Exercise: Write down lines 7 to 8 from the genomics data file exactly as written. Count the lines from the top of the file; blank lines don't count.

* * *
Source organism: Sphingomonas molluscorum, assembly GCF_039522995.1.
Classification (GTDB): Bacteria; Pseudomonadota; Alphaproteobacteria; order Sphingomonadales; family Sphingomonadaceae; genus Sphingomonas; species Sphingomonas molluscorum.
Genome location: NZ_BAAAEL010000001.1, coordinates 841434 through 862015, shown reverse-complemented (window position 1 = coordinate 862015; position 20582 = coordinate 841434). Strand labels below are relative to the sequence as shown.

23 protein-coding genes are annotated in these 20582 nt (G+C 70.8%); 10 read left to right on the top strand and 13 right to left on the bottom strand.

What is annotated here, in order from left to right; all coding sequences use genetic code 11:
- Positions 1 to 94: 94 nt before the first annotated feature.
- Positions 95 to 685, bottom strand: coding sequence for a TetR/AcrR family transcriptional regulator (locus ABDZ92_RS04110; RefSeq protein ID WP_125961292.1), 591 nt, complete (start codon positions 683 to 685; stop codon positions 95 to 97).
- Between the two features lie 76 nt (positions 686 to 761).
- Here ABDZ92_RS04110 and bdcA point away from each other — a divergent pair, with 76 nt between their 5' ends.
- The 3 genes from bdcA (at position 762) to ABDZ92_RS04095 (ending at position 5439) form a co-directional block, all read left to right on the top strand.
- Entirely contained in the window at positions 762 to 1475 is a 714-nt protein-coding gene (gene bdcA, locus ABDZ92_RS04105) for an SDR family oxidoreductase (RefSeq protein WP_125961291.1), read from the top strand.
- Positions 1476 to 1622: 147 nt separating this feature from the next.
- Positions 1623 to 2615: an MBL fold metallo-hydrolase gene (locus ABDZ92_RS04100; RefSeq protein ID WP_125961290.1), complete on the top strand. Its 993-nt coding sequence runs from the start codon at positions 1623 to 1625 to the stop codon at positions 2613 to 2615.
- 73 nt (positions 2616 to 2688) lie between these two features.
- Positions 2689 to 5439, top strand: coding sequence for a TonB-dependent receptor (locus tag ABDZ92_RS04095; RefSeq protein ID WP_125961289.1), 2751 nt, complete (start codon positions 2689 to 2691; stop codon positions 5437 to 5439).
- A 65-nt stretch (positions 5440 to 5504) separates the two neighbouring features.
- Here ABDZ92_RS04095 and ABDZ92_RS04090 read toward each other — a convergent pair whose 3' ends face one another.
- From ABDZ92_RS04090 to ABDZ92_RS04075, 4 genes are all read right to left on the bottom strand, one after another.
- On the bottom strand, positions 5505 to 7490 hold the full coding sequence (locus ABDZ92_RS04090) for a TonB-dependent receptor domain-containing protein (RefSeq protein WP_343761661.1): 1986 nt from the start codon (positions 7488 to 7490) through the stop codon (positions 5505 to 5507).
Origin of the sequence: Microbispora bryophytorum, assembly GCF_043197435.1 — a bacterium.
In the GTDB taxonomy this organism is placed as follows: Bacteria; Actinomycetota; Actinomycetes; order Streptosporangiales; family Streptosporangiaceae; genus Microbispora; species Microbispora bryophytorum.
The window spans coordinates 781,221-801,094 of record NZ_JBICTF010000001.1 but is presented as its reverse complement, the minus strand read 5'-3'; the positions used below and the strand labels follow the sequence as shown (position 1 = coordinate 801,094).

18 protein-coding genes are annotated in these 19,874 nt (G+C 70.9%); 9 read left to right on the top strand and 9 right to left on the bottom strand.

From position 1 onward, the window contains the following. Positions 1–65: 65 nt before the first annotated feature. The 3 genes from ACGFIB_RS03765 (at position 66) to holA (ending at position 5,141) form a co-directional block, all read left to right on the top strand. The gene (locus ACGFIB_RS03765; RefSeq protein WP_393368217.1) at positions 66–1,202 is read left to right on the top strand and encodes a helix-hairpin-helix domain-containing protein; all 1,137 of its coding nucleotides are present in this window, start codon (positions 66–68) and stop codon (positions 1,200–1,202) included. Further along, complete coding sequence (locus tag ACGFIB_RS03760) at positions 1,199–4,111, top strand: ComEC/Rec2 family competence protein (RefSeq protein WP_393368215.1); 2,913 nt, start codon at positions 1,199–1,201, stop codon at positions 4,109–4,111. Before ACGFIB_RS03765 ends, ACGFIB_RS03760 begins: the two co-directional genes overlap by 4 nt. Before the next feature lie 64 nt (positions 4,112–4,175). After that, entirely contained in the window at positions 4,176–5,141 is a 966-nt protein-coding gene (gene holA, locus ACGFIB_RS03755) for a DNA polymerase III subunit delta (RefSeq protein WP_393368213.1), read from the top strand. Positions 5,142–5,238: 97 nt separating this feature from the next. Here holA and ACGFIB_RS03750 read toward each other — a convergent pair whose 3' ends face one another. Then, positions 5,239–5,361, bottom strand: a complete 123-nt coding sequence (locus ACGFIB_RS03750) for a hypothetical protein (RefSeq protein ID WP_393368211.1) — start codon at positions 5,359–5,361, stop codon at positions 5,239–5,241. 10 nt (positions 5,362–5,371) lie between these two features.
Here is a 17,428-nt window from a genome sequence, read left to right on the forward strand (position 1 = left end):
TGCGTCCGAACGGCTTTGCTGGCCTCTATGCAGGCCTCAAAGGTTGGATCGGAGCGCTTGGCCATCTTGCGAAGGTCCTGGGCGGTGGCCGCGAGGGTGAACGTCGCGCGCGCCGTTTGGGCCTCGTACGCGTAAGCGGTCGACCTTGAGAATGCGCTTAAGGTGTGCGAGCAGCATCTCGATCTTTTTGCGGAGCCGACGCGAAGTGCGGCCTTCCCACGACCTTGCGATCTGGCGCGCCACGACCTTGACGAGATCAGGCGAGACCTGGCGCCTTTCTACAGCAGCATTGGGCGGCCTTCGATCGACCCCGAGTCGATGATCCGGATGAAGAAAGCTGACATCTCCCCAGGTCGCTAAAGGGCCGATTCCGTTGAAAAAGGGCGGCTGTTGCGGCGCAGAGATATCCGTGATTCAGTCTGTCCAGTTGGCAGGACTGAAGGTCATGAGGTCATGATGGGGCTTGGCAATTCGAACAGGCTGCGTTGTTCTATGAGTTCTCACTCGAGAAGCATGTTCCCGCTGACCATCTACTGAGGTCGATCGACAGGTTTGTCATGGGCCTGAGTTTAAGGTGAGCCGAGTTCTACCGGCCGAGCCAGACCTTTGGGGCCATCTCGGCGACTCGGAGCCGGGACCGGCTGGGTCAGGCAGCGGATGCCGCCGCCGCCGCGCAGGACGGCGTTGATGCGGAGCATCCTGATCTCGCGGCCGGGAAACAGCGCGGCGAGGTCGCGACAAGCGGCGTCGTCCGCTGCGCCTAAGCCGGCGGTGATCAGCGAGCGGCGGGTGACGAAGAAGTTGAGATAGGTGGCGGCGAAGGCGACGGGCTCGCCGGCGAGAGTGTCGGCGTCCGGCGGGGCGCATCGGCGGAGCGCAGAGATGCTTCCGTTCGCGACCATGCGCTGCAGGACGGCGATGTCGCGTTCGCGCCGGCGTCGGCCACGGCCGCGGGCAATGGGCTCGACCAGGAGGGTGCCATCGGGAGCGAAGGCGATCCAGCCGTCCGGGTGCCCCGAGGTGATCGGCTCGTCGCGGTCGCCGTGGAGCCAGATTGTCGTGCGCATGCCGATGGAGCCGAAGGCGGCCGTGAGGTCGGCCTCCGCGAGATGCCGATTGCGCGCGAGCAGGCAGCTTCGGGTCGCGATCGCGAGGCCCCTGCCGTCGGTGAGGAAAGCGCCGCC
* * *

- Positions 95 to 685, bottom strand: coding sequence for a TetR/AcrR family transcriptional regulator (locus ABDZ92_RS04110; RefSeq protein ID WP_125961292.1), 591 nt, complete (start codon positions 683 to 685; stop codon positions 95 to 97).
- Between the two features lie 76 nt (positions 686 to 761).